3 F.3d 667
62 USLW 2130
UNITED STATES of America
Carlyle Eustace WONG, A/K/A Carlyle Wong, Appellant.
United States Court of Appeals, Third Circuit.
Argued June 22, 1993.
Decided July 30, 1993.
Michael Chertoff, U.S. Atty., Glenn J. Moramarco (argued), Edna B. Axelrod, Asst. U.S. Attys., Newark, NJ, for appellee.
John C. Whipple (argued), Whipple, Ross & Hirsh, Parsippany, NJ, for appellant.
Before: STAPLETON, MANSMANN and HUTCHINSON, Circuit Judges.
OPINION OF THE COURT
MANSMANN, Circuit Judge.
We must decide whether it constitutes cumulative punishment for the same offense ("double counting"), as discussed in United States v. McNeill, 887 F.2d 448 (3d Cir.1989), cert. denied, 493 U.S. 1087, 110 S.Ct. 1152, 107 L.Ed.2d 1055 (1990) to enhance a defendant's sentence under both Sec. 2B1.1(b)(5) of the Sentencing Guidelines, for engaging in more than minimal planning and under Sec. 3B1.1(c), for acting as an organizer or leader of criminal activity. Because we find that these separate enhancement sections address different sentencing concerns and that the Sentencing Commission intended that both enhancements be applied, in tandem when appropriate, we conclude that the district court did not err in enhancing Wong's sentence under both sections.
In addition, we interpret the phrase "gross receipts from participation in the offense" as employed in the Guidelines for purposes of a Sec. 2B1.1(b)(7)(B) enhancement. We find that "gross receipts from the offense" includes all property which is obtained either directly or indirectly as a result of the offense. Thus, the district court did not err in enhancing Wong's sentence under Sec. 2B1.1(b)(7)(B). We will affirm the district court's judgment of sentence.
From June 30, 1986 until January 16, 1992, Carlyle Eustace Wong was employed with First Fidelity Bank located in Newark, New Jersey. Initially, Wong was employed in the Trust Operations Department of First Fidelity, but was later elevated to the positions of Benefits Specialist and Trust Operations Supervisor. During this time, Wong was given the responsibility for, among other things, the transferring of funds involving the bank's suspense or same day account. As a supervising employee of First Fidelity Bank with access to funds in the bank's suspense account, and as a former employee of the Trust Operations Department, Wong was able to use his position and his understanding of First Fidelity's accounting systems to engineer a fraud that consisted of Wong's illegally wire-transferring more than $2.5 million from First Fidelity Bank to bank accounts controlled by others--Derrick Davis, Dennis Singh and a company known as Brown Betty Industries.1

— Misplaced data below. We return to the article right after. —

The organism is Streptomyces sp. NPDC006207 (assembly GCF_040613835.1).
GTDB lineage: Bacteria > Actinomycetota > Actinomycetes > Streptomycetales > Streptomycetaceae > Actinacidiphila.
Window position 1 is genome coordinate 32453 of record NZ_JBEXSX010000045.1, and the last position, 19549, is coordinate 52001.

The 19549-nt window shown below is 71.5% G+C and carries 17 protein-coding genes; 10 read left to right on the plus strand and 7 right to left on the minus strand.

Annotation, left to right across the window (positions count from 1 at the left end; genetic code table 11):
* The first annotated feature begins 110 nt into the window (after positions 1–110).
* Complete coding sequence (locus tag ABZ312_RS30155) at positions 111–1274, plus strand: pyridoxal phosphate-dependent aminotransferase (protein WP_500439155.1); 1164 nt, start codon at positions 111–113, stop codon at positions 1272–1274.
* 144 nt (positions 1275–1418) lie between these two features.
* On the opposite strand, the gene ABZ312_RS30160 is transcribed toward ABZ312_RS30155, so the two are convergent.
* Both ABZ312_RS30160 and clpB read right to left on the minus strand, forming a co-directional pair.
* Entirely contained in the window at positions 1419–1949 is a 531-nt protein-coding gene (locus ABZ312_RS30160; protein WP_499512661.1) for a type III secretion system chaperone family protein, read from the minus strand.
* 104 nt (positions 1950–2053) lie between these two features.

Wong was arrested on January 16, 1992. On January 22, 1992, Wong was indicted in the District of New Jersey in a three count indictment charging him with conspiracy to defraud the First Fidelity Bank, scheming to defraud First Fidelity, and embezzlement in violation of 18 U.S.C. Sec. 656 and 18 U.S.C. Sec. 2. On April 28, 1992, Wong pled guilty to a Superseding Information which charged that from October 1988 to January 1992, Wong as an employee of the First Fidelity Bank, embezzled approximately $2.4 million from the Bank in violation of 18 U.S.C. Sec. 656 and 18 U.S.C. Sec. 2.
On September 28, 1992, Wong was sentenced under the Sentencing Guidelines to 84 months of imprisonment and five years of supervised release. His sentence was based on a total offense level of 27. In computing Wong's total offense level, the district court determined that Wong had engaged in more than minimal planning under Sec. 2B1.1(b)(5) of the Sentencing Guidelines which provides for a two level enhancement, and that he was an organizer or leader of this offense pursuant to Sec. 3B1.1(c) which also provides for a two level enhancement. In addition, Wong received a four level enhancement for having individually derived over one million dollars in gross receipts from the commission of this offense. We turn now to Wong's allegations of error.2